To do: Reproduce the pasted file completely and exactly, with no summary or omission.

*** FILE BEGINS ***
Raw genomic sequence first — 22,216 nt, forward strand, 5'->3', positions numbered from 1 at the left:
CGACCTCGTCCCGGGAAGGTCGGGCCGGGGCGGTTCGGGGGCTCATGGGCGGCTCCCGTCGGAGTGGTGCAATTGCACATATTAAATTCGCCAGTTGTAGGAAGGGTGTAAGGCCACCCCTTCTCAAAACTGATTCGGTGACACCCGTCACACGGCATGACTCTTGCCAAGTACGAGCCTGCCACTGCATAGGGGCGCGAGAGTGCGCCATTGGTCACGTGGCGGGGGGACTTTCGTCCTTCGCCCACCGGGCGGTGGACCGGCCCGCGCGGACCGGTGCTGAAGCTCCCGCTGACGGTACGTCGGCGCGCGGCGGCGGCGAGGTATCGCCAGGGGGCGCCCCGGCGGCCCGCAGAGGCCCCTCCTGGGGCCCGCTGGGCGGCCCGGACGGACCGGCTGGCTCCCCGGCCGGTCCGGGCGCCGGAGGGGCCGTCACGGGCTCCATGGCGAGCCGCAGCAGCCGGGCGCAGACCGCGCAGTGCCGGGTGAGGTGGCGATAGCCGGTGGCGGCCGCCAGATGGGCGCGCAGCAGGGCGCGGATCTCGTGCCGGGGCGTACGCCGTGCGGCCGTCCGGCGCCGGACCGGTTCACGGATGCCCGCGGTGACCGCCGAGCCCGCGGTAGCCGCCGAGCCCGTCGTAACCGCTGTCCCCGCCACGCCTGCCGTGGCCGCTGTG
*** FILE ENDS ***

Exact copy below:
Raw genomic sequence first — 22,216 nt, forward strand, 5'->3', positions numbered from 1 at the left:
CGACCTCGTCCCGGGAAGGTCGGGCCGGGGCGGTTCGGGGGCTCATGGGCGGCTCCCGTCGGAGTGGTGCAATTGCACATATTAAATTCGCCAGTTGTAGGAAGGGTGTAAGGCCACCCCTTCTCAAAACTGATTCGGTGACACCCGTCACACGGCATGACTCTTGCCAAGTACGAGCCTGCCACTGCATAGGGGCGCGAGAGTGCGCCATTGGTCACGTGGCGGGGGGACTTTCGTCCTTCGCCCACCGGGCGGTGGACCGGCCCGCGCGGACCGGTGCTGAAGCTCCCGCTGACGGTACGTCGGCGCGCGGCGGCGGCGAGGTATCGCCAGGGGGCGCCCCGGCGGCCCGCAGAGGCCCCTCCTGGGGCCCGCTGGGCGGCCCGGACGGACCGGCTGGCTCCCCGGCCGGTCCGGGCGCCGGAGGGGCCGTCACGGGCTCCATGGCGAGCCGCAGCAGCCGGGCGCAGACCGCGCAGTGCCGGGTGAGGTGGCGATAGCCGGTGGCGGCCGCCAGATGGGCGCGCAGCAGGGCGCGGATCTCGTGCCGGGGCGTACGCCGTGCGGCCGTCCGGCGCCGGACCGGTTCACGGATGCCCGCGGTGACCGCCGAGCCCGCGGTAGCCGCCGAGCCCGTCGTAACCGCTGTCCCCGCCACGCCTGCCGTGGCCGCTGTG